U.S. Exploration and Production Industry, has it learned to be responsible?
The process we employ to manage the Keeley Small-Mid Cap Value Fund focuses on companies undergoing significant corporate restructuring. Sometimes, however, we see clusters of opportunity when entire industries rationalize and become more disciplined. While the Energy industry certainly faces long-term challenges posed by an increasing emphasis on non-fossil-fuel energy sources, the change in the behavior of companies in the industry over the last few years we feel has been profound and, we believe, is underappreciated by investors.
The US exploration and production (“E&P”) industry has transformed itself after an era of rampant dysfunction and poor capital returns to one which focuses on free cash flow generation and operational discipline. There is no shortage of reasons for Energy being the most hated sector in the global economy over the last ten years: 1) Share count grew almost as fast as production, 2) Regulation has been a constant threat, 3) Volatile commodity price swings, and 4) An inability to generate positive full-cycle returns. After getting an earful from shareholders over the last several years, and getting the boom lowered on them by OPEC in early 2020, the US energy landscape has seen consolidation and the surviving participants are perhaps no longer deserving of investor scorn and ridicule.
In the old days, US E&Ps valued production growth over everything else and it did not even matter that these companies were not cash flow positive at any WTI price. If a management team wanted to grow production 20%, all it had to do was pick up the phone and call its investment banker to issue equity. It also had to convince its shareholder base that this time would be the last time and that the balance sheet was now in great shape. Unfortunately, many E&P companies did it again the following year, perhaps this time with the offering funding an acreage acquisition to convince shareholders that the company had significantly increased its drilling inventory and again further shored up the balance sheet. This game worked for many years, but fatigued investors eventually slammed the door on this behavior. The message was clear: start generating free cash, as the market window is now closed. Encouragingly, even during a challenging 2020, many companies were able to live within their means.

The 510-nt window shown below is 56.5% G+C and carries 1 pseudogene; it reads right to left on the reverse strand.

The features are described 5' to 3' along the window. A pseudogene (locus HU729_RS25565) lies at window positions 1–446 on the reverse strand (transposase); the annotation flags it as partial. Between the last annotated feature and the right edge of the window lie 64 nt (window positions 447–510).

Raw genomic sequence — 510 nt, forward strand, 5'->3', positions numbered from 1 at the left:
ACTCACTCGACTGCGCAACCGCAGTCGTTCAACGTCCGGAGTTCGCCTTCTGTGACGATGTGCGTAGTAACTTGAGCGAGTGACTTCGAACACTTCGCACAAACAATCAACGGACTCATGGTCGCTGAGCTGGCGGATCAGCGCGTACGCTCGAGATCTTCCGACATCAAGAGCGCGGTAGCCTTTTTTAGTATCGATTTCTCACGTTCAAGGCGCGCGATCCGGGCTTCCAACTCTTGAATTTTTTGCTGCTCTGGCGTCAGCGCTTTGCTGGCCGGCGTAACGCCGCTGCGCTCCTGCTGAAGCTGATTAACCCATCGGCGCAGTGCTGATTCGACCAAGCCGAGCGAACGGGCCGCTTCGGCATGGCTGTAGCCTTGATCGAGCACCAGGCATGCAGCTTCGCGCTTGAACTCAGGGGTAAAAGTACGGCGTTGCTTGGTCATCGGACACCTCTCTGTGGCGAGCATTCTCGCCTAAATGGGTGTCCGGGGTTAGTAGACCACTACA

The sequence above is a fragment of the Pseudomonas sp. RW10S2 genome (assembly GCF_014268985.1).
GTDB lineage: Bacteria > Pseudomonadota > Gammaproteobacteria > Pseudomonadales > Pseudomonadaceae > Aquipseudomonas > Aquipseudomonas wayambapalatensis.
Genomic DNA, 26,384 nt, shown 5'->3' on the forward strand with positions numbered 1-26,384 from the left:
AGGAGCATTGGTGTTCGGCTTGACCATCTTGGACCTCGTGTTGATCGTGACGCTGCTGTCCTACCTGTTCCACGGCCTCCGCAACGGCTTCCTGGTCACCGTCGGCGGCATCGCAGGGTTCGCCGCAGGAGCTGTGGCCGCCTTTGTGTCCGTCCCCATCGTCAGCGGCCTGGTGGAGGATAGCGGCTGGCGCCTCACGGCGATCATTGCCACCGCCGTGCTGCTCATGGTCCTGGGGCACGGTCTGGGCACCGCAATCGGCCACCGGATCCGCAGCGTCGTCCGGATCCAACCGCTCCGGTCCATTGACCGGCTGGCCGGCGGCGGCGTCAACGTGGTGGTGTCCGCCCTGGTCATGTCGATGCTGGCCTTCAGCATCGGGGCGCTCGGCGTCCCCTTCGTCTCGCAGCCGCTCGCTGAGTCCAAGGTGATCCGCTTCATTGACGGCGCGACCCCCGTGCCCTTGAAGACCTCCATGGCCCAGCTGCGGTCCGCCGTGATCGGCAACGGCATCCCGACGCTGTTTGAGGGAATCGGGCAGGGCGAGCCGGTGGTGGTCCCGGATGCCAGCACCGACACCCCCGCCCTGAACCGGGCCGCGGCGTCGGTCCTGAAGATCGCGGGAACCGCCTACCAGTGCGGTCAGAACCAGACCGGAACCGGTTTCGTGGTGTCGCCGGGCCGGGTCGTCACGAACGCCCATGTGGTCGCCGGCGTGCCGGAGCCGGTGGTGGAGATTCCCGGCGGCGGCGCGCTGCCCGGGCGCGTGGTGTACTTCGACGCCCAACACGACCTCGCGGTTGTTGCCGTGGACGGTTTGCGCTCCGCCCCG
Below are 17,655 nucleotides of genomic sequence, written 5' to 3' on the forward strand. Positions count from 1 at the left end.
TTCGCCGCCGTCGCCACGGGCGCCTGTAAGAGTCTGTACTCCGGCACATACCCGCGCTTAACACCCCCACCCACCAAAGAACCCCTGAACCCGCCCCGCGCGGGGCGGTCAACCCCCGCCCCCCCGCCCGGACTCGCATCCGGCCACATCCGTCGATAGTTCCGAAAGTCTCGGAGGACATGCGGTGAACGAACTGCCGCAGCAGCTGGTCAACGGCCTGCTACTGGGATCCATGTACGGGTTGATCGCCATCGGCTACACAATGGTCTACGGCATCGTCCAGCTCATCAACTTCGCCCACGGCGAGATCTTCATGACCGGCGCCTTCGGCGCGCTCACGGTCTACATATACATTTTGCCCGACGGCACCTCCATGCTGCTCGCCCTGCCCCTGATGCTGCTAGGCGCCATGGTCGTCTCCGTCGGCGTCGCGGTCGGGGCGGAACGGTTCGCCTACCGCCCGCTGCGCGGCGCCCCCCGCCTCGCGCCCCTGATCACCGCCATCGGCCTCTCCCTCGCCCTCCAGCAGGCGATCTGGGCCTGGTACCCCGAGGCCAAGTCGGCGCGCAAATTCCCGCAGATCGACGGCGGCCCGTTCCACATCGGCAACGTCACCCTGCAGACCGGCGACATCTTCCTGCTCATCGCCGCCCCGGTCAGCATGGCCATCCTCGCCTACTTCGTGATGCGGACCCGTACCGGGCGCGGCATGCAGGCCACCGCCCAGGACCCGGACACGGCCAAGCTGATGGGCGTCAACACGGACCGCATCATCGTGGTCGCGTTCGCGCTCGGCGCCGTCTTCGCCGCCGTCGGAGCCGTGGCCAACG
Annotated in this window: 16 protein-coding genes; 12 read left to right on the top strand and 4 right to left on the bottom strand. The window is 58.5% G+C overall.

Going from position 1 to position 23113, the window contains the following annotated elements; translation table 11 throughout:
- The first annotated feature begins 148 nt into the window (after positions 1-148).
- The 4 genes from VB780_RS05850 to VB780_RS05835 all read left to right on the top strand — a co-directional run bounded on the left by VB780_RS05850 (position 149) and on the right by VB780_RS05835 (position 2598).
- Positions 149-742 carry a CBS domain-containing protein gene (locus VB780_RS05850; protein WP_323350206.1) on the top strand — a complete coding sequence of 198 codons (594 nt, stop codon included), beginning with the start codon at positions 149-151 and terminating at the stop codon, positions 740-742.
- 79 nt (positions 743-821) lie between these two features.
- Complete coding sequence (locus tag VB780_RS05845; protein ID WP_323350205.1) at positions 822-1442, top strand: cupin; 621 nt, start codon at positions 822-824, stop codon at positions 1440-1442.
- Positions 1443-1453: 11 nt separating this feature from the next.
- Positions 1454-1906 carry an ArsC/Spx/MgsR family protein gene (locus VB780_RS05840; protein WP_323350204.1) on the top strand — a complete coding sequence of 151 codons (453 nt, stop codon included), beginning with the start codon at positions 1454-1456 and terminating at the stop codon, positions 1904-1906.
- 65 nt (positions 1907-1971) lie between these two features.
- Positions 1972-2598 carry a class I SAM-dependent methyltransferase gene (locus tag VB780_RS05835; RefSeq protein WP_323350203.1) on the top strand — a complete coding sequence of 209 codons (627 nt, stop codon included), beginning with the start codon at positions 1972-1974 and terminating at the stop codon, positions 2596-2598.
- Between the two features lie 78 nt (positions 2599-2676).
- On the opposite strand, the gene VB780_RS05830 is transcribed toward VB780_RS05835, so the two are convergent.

Wave of Consolidation
A wave of consolidation kicked off in 2018 as investors started to see a series of all-stock deals done at no premium or a small premium. Pioneer Natural Resources (ticker: PXD, NYSE) CEO Scott Sheffield believes this consolidation will continue until there are only a few companies left outside of the majors. Pioneer has been quite active with a purchase of public competitor Parsley Energy in early 2021 and announced an agreement to acquire large private operator DoublePoint Energy in March 2021. Not to be left out, Diamondback Energy (ticker: FANG, NASDAQ) closed on two acquisitions this year with the purchase of large private operator Guidon Energy and public competitor QEP Resources. Below is a list of the recent public company acquisitions, compiled by KeyBanc Capital Markets.
|Announcement Date||Acquirer||Target||Deal Size Incl Debt ($ in B)||Target Company Production (Boepd)||% Oil||Form of Consideration|